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Q: 3D Polynomial Fit, With Interpolation ( Answered ,   0 Comments )
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 Subject: 3D Polynomial Fit, With Interpolation Category: Science > Math Asked by: larman-ga List Price: \$150.00 Posted: 11 Jun 2004 09:58 PDT Expires: 11 Jul 2004 09:58 PDT Question ID: 359732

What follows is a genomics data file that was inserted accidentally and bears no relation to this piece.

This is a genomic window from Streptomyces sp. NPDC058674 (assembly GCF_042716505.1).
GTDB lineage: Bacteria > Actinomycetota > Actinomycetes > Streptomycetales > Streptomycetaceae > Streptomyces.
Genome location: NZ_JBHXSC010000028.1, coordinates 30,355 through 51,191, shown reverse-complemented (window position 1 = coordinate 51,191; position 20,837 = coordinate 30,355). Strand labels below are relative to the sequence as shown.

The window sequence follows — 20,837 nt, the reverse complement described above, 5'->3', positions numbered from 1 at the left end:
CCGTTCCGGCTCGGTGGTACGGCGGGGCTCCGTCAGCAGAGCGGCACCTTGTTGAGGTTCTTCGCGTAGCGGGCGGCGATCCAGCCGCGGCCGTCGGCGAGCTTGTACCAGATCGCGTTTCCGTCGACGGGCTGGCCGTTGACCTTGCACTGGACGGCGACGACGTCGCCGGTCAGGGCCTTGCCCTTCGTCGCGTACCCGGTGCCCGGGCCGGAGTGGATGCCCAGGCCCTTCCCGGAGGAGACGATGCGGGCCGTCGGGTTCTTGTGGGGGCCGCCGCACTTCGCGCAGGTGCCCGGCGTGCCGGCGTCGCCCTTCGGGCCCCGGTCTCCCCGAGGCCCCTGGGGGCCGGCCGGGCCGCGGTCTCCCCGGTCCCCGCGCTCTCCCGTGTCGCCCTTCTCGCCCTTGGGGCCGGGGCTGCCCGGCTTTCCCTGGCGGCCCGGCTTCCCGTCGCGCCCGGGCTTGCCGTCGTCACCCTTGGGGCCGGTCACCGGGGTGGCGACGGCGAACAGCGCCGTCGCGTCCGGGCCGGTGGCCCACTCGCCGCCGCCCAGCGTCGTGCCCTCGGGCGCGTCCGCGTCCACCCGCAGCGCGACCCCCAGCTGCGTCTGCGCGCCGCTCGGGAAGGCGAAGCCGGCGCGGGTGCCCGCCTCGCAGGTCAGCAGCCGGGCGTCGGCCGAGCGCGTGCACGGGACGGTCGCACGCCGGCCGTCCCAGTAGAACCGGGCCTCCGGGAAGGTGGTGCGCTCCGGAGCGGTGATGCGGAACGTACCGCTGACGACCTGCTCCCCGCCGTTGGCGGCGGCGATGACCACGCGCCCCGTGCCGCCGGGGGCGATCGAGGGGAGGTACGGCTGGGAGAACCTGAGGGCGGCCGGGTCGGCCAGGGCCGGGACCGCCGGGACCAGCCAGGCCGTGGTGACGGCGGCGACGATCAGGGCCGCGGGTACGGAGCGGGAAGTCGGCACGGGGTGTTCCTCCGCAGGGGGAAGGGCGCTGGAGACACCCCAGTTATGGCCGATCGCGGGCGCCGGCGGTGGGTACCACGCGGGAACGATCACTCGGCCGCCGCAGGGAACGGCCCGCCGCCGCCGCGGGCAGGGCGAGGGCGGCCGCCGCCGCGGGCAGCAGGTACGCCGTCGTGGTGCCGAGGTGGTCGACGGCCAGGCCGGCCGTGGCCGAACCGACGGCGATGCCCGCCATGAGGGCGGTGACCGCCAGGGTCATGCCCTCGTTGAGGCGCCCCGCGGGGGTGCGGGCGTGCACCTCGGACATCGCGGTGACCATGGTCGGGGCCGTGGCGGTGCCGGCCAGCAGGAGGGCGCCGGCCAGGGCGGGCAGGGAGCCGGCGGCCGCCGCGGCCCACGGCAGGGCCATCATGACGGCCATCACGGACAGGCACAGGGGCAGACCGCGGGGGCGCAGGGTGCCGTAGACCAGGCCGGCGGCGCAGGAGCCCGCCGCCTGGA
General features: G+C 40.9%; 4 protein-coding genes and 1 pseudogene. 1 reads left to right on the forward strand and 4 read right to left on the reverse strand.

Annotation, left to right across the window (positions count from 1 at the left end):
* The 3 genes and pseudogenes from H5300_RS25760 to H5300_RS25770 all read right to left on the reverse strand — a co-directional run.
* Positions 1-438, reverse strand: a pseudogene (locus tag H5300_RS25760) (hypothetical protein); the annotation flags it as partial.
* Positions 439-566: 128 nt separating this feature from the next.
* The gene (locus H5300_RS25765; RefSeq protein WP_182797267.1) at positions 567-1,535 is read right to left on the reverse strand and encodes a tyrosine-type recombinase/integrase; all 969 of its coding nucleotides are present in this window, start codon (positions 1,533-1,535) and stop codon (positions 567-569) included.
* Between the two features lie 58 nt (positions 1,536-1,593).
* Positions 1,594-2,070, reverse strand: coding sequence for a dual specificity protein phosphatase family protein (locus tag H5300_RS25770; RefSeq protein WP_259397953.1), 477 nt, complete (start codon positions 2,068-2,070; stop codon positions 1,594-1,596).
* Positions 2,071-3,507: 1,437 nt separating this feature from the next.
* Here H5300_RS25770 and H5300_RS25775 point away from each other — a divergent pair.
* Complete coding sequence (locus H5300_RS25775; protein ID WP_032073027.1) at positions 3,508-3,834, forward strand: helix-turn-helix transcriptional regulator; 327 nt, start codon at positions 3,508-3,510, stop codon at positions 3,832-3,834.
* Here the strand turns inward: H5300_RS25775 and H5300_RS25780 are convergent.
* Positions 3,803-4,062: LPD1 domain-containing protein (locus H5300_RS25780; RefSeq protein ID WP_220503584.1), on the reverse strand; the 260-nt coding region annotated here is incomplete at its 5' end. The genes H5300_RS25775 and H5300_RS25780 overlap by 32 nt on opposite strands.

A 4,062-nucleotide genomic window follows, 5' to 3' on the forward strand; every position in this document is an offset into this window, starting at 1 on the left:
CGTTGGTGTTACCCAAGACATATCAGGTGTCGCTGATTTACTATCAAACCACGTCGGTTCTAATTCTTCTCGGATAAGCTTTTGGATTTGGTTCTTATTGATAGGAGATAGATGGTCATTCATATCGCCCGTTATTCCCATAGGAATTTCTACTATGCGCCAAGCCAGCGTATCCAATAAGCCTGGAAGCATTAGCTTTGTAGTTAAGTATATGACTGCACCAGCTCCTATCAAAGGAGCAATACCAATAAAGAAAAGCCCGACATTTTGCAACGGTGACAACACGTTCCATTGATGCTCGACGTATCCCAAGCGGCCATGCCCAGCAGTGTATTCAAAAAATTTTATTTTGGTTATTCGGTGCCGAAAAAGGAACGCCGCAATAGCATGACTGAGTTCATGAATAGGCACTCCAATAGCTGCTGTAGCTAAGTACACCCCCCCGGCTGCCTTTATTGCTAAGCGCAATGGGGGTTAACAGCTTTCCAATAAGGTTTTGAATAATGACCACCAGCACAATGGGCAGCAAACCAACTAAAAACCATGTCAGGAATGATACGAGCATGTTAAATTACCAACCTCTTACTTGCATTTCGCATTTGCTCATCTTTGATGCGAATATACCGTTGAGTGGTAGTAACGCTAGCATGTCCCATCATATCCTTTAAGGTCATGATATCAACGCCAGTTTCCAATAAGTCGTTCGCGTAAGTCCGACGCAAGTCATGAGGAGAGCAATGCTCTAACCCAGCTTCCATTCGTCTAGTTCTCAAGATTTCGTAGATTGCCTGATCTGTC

```My math lingo is a bit weak so I will try to explain the question clearly. I have five 3D points (x,y,z) which I need to apply a fourth order polynomial fit. The x,y,z values are Java double precision. In simple terms, I want to create a curve fit across the five 3D points. Then, I need to interpolate 29 new points between each of the five points, following the curve that we created using the 4th order polynomial fit. At the end of the exercise, I should have five 3D points, with 29 new 3D points between each that were interpolated from the polynomial curve. Like this: Point 1 (29 new interpolated points) Point 2 (29 new interpolated points) Point 3 (29 new interpolated points) Point 4 (29 new interpolated points) Point 5 Resulting in 121 3D points (x,y,z) that represent a polynomial fit across the initial five points. A satisfactory answer would be: 1. Some sample Java code that would produce the desired results above. OR 2. A formula that a reasonably intelligent person could translate to Java, using only the intrinsic java.lang.Math functions found here: http://java.sun.com/j2se/1.4.2/docs/api/java/lang/Math.html Cheers!```